In ancient China, dating back to at least 5,000 BC, large stone discs were placed on the bodies of Chinese aristocrats. Their original function still eludes scientists, as does the way in which they were made, considering they were carved out of Jade, an extremely hard rock.
Jade is a precious hard stone that is made of different silicate minerals and is often used to make vases, jewelry and other ornaments. It is usually colorless, but contamination from other materials, such as chrome, normally gives it an emerald greenish color, and it comes in two main types: nephrite and jadeite. Given the hardness of the stone, Jade is an extremely difficult material to work with, which makes it perplexing as to why the ancient Neolithic inhabitants of China chose this stone.
The Jade Discs, often called bi discs, are round flat rings created from nephrite by the Liangzhu culture during the late Neolithic Period. They appear to have been very important to their society because they have been found laid on the bodies of the dead in almost all important tombs of the Hongshan culture (3800 – 2700 BC), and carried on into the Liangzhu culture (3000 – 2000 BC). The stones were place in prominent positions on the body of the deceased, usually near the stomach or the chest, and often contained symbols relating to the sky. The Chinese word for jade is ‘YU’ which means pure, treasure, and noble.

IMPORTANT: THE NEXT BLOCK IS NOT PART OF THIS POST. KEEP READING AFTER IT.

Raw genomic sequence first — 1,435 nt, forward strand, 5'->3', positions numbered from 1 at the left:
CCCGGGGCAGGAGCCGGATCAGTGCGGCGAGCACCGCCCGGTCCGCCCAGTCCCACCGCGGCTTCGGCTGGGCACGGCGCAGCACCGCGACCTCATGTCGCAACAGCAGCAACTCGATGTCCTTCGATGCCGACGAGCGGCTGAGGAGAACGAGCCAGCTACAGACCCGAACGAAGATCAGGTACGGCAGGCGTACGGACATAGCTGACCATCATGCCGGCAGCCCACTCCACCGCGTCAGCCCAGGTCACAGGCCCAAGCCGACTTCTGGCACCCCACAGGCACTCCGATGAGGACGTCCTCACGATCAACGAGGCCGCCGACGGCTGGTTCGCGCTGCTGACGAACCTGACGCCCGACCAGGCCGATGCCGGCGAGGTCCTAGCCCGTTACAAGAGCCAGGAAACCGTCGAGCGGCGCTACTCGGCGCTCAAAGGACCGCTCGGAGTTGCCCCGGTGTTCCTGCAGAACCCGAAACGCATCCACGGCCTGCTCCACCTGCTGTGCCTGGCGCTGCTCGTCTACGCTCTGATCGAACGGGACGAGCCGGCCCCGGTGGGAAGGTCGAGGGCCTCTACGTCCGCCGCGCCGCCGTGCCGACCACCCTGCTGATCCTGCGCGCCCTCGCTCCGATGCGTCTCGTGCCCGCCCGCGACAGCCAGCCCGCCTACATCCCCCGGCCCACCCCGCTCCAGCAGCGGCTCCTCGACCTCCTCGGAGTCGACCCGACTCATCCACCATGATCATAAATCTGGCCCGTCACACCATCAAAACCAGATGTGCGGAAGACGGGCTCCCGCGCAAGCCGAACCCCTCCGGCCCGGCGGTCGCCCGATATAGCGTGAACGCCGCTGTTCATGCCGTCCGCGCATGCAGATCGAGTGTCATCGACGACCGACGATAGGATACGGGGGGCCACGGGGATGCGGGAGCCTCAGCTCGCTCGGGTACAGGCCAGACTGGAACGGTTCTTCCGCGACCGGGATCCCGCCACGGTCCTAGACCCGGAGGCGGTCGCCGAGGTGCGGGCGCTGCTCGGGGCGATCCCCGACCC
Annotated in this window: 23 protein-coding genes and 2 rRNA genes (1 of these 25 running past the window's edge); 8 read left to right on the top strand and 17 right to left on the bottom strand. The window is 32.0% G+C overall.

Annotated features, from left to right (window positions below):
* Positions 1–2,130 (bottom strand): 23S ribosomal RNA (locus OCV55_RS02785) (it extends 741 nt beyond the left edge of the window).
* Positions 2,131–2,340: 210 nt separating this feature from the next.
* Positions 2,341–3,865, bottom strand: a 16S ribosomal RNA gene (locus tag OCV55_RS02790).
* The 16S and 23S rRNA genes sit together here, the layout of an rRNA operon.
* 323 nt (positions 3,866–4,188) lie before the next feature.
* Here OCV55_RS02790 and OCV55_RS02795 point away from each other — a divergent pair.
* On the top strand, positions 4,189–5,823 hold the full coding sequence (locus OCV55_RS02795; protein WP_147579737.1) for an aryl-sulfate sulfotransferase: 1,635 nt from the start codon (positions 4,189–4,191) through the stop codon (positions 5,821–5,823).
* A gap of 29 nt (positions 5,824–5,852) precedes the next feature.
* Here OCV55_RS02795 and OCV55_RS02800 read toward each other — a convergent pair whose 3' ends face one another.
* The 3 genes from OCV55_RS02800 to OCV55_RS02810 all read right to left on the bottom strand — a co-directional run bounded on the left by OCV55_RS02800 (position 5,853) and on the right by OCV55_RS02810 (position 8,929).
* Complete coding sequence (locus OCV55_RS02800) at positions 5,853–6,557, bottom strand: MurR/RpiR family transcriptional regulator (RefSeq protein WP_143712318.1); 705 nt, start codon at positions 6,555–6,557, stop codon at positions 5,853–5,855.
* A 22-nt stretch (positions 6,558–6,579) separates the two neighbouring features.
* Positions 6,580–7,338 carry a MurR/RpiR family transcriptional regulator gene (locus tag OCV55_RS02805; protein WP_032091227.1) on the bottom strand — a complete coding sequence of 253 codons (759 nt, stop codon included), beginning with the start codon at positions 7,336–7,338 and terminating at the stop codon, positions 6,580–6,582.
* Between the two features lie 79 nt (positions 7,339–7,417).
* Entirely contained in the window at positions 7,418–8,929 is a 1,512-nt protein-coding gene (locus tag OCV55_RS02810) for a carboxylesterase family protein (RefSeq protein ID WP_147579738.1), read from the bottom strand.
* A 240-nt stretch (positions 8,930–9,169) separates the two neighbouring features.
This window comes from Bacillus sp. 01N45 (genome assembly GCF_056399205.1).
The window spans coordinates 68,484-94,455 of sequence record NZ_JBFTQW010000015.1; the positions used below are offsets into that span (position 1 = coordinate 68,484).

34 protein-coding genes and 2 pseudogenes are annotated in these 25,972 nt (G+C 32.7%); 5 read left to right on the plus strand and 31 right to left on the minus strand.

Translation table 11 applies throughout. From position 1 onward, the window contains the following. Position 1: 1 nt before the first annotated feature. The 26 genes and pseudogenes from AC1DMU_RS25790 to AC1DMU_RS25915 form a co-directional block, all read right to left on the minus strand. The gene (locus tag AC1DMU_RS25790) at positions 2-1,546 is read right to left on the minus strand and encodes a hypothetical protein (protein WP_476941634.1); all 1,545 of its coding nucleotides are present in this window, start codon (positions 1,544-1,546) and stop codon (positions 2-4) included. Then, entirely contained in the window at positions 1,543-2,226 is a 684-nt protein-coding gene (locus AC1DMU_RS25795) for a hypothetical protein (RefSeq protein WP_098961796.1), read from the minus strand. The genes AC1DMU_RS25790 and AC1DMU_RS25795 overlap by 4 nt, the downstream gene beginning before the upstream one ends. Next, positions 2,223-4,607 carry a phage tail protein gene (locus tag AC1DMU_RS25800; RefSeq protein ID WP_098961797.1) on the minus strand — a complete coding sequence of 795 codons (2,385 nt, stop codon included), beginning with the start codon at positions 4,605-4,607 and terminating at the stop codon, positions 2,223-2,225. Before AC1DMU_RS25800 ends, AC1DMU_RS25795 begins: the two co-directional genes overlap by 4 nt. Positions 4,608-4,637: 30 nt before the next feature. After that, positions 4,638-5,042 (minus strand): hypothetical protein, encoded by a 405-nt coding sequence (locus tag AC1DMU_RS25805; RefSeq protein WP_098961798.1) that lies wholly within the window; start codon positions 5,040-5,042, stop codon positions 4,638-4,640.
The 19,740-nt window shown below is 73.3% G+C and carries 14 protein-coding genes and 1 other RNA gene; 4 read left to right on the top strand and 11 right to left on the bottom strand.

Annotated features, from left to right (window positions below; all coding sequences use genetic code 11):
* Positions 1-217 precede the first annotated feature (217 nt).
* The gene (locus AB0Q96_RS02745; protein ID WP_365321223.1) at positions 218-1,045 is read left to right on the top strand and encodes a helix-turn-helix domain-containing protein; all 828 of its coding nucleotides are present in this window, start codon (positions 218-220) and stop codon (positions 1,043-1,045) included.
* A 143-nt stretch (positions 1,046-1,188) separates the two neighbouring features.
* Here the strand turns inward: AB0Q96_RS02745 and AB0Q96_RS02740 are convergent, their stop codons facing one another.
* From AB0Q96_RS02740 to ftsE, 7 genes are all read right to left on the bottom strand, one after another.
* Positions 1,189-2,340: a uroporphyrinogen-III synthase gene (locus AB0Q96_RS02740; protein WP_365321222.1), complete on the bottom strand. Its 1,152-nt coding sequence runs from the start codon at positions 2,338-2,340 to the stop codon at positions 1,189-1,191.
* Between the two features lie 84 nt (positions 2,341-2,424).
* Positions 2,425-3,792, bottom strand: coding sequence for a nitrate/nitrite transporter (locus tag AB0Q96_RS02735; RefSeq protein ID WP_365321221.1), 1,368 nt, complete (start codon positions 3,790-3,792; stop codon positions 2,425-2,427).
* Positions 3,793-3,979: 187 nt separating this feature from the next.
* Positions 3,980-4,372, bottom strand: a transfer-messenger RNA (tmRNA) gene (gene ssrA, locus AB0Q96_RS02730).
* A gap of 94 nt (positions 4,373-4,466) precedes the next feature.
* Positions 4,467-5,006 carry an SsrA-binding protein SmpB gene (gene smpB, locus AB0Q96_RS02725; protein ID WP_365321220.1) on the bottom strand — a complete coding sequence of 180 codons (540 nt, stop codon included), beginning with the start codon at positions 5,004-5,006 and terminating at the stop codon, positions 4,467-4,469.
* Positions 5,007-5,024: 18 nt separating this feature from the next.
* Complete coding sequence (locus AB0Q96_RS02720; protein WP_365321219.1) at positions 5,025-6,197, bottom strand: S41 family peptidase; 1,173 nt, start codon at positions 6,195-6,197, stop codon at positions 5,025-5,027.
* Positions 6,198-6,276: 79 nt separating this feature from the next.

Since they were made in a period of time in which no metal tools have been found, archaeologists believe they were probably made through brazing and polishing – this would have taken an extraordinarily long time to achieve. So the obvious question here is, why would they go to so much effort?
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